Oh, Seville. After only two days in this magical city I left with a dream of living here one day, or at the very least coming back again multiple times. It’s a city that’s so walkable, so relaxed vibe. No one seems to be in a hurry, everyone seems to be enjoying life. We packed in incredible architecture, delicious food, and plenty of the city’s rich culture and history into only 2 days in Seville, although I would have loved to spend more time there! Seville was definitely one of the highlights of our Andalucía road trip.
If you’re like me and you only have two days in Seville, I’m here to share with you the top 10 things you must see in Seville so that you can plan your visit. And number 11 on the list should be booking a return flight to Seville as soon as you leave!
I’ve broken this post up into three sections: a Seville travel guide with what you need to know before you visit Seville, a list of the top things to do in Seville and my recommended two-day Seville itinerary. I’ve even thrown in a few extra places to visit in Seville, just in case you’re lucky enough to have longer than two days!
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Seville travel guide
Before you start planning what to do in Seville, here’s some important planning information.
Best time to visit Seville
If you’re wondering when to visit Seville, well, like the rest of Andalucía, there’s not really a bad time to visit Seville. But of course there is a best time to visit Seville, and I’d say that that’s the months on either side of summer. At this time of year – May and June, October – you’ll find the weather cooler and there’ll be fewer crowds. I visited Seville in June and we had such lovely weather each day, with warm, sunny days and cooler evenings.
In March and April there are two big festivals to be aware of. You’ll either want to avoid these or plan in advance to be in Seville so you can join in on the fun. The two festivals are Semana Santa (Easter) and Feria de Abril (carnival) and the city (and most of Spain) is packed during these weeks.
Seville is H-O-T in summer. July and August are also months when many Spaniards pack up the house and head off on their own summer holidays, so you if you visit then, you may actually find yourself in Seville surrounded by foreigners and few people from Spain!
Winter months are relatively mild but there can be quite a bit of rain. If you time your trip in January or February you can avoid most of the rain and take advantage of the shoulder season’s lower prices.
How to get around Seville
By far the best way to get around Seville is on your own two feet. It’s an easily walkable city and even with only 2 days in Seville you’ll clock up some miles as you explore everything the city has to offer.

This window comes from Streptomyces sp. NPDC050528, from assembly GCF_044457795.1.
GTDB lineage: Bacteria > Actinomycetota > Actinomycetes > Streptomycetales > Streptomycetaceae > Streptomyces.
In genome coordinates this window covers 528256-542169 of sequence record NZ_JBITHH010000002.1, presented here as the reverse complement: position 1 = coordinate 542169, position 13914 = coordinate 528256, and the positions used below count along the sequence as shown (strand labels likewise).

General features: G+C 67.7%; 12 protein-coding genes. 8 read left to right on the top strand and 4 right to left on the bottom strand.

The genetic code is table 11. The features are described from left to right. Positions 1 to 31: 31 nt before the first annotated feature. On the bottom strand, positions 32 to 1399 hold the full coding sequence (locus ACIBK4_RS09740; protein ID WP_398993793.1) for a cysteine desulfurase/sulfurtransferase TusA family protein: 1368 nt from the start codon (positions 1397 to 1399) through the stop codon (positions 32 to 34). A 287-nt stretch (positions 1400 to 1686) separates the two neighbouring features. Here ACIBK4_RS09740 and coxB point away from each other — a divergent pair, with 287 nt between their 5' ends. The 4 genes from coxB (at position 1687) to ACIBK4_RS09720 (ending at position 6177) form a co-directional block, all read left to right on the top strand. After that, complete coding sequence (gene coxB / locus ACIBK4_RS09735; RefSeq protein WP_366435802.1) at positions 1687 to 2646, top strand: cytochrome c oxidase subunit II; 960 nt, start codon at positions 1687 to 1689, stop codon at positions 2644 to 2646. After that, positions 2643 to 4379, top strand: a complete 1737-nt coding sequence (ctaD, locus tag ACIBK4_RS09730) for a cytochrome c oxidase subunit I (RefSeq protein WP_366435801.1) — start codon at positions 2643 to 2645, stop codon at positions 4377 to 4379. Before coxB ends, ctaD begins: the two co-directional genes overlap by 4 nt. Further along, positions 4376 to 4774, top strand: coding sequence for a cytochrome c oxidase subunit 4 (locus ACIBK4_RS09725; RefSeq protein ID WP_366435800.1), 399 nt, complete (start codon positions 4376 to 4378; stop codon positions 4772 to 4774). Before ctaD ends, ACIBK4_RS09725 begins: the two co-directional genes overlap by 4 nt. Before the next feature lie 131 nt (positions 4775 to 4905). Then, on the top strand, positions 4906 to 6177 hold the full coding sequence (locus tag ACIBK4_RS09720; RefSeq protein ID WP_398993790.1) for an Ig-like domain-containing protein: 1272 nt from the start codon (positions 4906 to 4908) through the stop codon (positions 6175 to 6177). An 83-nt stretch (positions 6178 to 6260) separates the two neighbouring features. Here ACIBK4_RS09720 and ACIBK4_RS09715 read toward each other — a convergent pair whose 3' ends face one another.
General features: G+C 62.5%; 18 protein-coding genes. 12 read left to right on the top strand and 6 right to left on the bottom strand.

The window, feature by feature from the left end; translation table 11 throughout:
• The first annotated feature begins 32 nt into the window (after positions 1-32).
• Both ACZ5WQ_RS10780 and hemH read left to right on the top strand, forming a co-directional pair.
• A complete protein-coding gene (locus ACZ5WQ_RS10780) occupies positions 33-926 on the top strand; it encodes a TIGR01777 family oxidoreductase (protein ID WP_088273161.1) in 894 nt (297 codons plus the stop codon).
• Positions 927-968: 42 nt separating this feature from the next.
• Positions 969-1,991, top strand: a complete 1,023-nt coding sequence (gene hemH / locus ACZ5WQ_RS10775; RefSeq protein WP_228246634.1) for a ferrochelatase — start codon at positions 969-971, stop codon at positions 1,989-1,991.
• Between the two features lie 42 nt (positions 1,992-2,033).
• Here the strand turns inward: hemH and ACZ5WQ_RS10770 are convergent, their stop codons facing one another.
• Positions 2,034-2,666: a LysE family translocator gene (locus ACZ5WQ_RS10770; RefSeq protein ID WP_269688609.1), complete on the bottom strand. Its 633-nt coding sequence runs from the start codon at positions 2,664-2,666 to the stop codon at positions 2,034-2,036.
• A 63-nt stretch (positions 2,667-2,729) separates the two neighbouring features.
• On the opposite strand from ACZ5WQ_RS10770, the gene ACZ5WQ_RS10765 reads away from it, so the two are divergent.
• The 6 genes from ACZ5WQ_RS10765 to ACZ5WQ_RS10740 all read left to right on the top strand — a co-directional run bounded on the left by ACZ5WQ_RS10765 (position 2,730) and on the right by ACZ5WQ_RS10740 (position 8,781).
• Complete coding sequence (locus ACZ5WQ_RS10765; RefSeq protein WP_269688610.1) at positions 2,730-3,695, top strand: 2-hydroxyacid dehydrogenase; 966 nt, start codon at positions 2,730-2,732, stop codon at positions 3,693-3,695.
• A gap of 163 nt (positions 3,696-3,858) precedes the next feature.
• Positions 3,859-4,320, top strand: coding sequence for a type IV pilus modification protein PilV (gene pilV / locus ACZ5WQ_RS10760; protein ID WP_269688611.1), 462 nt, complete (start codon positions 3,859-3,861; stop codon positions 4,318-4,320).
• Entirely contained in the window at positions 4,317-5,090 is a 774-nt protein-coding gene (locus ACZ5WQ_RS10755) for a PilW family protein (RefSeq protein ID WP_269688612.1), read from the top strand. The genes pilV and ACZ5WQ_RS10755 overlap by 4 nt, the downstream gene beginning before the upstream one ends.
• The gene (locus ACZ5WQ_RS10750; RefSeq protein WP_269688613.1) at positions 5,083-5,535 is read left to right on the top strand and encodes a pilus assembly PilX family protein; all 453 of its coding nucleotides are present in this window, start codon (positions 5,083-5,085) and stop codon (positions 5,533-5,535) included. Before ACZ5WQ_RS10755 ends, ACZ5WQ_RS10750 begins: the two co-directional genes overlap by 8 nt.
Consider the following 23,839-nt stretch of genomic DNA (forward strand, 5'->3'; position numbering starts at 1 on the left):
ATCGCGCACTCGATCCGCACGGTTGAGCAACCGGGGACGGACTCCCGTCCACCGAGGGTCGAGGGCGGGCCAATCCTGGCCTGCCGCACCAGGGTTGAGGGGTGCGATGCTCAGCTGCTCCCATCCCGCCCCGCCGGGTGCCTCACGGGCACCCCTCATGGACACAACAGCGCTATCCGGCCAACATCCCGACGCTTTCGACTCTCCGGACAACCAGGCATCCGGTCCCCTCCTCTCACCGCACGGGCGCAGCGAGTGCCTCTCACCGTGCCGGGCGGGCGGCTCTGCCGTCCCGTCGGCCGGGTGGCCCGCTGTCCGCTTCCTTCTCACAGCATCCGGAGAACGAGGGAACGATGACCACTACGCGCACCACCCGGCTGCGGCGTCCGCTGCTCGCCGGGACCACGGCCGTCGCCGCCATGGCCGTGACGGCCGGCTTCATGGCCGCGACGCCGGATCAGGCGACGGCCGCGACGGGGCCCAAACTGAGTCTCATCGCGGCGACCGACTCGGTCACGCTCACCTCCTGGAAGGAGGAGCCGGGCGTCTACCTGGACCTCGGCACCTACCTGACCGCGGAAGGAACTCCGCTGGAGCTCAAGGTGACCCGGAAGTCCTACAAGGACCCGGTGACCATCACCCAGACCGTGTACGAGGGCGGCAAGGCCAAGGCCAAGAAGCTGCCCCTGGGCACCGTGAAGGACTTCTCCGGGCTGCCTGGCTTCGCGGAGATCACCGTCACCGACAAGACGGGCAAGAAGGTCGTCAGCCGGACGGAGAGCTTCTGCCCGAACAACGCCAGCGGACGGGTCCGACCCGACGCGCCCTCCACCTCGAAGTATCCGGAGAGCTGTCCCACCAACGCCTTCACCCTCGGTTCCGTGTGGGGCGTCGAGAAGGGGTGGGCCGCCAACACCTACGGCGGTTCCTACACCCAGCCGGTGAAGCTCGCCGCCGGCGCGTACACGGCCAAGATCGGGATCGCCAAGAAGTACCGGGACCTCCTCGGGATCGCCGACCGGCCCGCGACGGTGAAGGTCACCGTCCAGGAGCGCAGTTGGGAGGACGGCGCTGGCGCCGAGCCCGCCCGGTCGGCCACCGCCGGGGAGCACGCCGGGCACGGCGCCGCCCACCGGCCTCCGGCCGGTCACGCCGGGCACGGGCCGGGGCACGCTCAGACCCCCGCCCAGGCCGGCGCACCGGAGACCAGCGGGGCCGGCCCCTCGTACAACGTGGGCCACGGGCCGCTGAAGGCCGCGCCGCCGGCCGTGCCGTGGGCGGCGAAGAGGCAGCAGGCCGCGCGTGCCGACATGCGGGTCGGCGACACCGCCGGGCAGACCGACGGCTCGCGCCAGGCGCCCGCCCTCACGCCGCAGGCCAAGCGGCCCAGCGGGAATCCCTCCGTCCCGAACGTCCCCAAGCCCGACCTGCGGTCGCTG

If you arrive in Seville by car, you’ll face challenges finding parking and driving down narrow, one-way streets. It’s not a fun way to begin a holiday (trust me). Check with your hotel first to see if they have parking or can tell you the closest public parking options. Public car garages cost between €12 and €24 a day.
Taxis in Seville are plentiful. Make sure to have small change. Most taxis accept credit card as well.
Seville’s bus system is extensive and the C1, C2, C3 and C4 lines will take you to the best Seville attractions. Tickets cost €1.40 per trip, but you can purchase a multi-trip card (tarjeta multiviaje) which reduces the costs of each journey. You’ll save money by buying this card for your 2 days or weekend in Seville.
You can use this same card on the tram (called the Metro-Centro). The tram has a fairly small network, covering only 1.4 kilometres and four stops. Although nowhere near as extensive as the bus network, you can still use the tram to access many of the best things to do in Seville.
Like many major cities around the world, Seville also has a bike rental system. Visitors can purchase a short-term subscription for €13.33 (€14.33 if you add insurance) and pay between €1.03 and €2.04 per hour after the first 30 minutes. You’ll need to pay a deposit of €150 (fully refunded at the end of your subscription).
Where to stay in Seville
You won’t be at a loss to find somewhere to stay in this city. There are some beautiful hotels in Seville, many of which are in former palaces or mansions. The best area to stay in Seville is Barrio Santa Cruz, where you’ll be close to the main sights.
- Take a look at Airbnb for Seville accommodation options – you can find some beautiful lofts and unique apartments in lovely old buildings. Our Airbnb in Seville was fine, but unfortunately not worth recommending here. I did find a couple of other Airbnbs which look far better than the place we stayed in! I’m in love with the decor of this bright and airy loft (located right in the heart of Seville), or this typical home has gorgeous tiling, which reminds me of the many beautiful designs you’ll see around Seville.
- Hotel Alfonso XIII (Calle San Fernando, 2) recently underwent a major renovation and looks gorgeous. It’s considered one of the best hotels in Seville.